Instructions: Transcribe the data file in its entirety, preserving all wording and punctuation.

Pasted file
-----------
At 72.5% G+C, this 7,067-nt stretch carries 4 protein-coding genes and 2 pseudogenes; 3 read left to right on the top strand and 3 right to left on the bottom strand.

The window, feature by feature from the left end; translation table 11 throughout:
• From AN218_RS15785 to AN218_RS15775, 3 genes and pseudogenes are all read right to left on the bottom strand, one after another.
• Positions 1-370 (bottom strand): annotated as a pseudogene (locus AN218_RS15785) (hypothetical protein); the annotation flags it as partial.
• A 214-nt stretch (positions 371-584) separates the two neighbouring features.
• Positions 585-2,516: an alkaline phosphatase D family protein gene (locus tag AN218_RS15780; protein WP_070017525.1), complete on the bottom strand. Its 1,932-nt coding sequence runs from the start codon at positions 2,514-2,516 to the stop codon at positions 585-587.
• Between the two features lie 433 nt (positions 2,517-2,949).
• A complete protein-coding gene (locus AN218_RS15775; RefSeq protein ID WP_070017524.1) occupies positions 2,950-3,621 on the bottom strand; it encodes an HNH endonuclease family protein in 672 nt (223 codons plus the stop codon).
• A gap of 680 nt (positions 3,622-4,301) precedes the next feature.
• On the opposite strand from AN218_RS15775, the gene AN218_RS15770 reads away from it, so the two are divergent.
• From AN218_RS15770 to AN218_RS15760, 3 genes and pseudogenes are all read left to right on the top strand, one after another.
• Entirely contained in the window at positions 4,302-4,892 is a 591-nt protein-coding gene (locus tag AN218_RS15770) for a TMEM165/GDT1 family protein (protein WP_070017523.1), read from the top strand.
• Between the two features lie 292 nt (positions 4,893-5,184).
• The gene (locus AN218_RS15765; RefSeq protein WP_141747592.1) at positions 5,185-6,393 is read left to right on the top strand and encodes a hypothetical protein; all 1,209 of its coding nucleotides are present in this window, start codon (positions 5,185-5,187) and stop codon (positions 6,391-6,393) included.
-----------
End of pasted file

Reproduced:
At 72.5% G+C, this 7,067-nt stretch carries 4 protein-coding genes and 2 pseudogenes; 3 read left to right on the top strand and 3 right to left on the bottom strand.

The window, feature by feature from the left end; translation table 11 throughout:
• From AN218_RS15785 to AN218_RS15775, 3 genes and pseudogenes are all read right to left on the bottom strand, one after another.
• Positions 1-370 (bottom strand): annotated as a pseudogene (locus AN218_RS15785) (hypothetical protein); the annotation flags it as partial.
• A 214-nt stretch (positions 371-584) separates the two neighbouring features.
• Positions 585-2,516: an alkaline phosphatase D family protein gene (locus tag AN218_RS15780; protein WP_070017525.1), complete on the bottom strand. Its 1,932-nt coding sequence runs from the start codon at positions 2,514-2,516 to the stop codon at positions 585-587.
• Between the two features lie 433 nt (positions 2,517-2,949).
• A complete protein-coding gene (locus AN218_RS15775; RefSeq protein ID WP_070017524.1) occupies positions 2,950-3,621 on the bottom strand; it encodes an HNH endonuclease family protein in 672 nt (223 codons plus the stop codon).
• A gap of 680 nt (positions 3,622-4,301) precedes the next feature.
• On the opposite strand from AN218_RS15775, the gene AN218_RS15770 reads away from it, so the two are divergent.
• From AN218_RS15770 to AN218_RS15760, 3 genes and pseudogenes are all read left to right on the top strand, one after another.
• Entirely contained in the window at positions 4,302-4,892 is a 591-nt protein-coding gene (locus tag AN218_RS15770) for a TMEM165/GDT1 family protein (protein WP_070017523.1), read from the top strand.
• Between the two features lie 292 nt (positions 4,893-5,184).
• The gene (locus AN218_RS15765; RefSeq protein WP_141747592.1) at positions 5,185-6,393 is read left to right on the top strand and encodes a hypothetical protein; all 1,209 of its coding nucleotides are present in this window, start codon (positions 5,185-5,187) and stop codon (positions 6,391-6,393) included.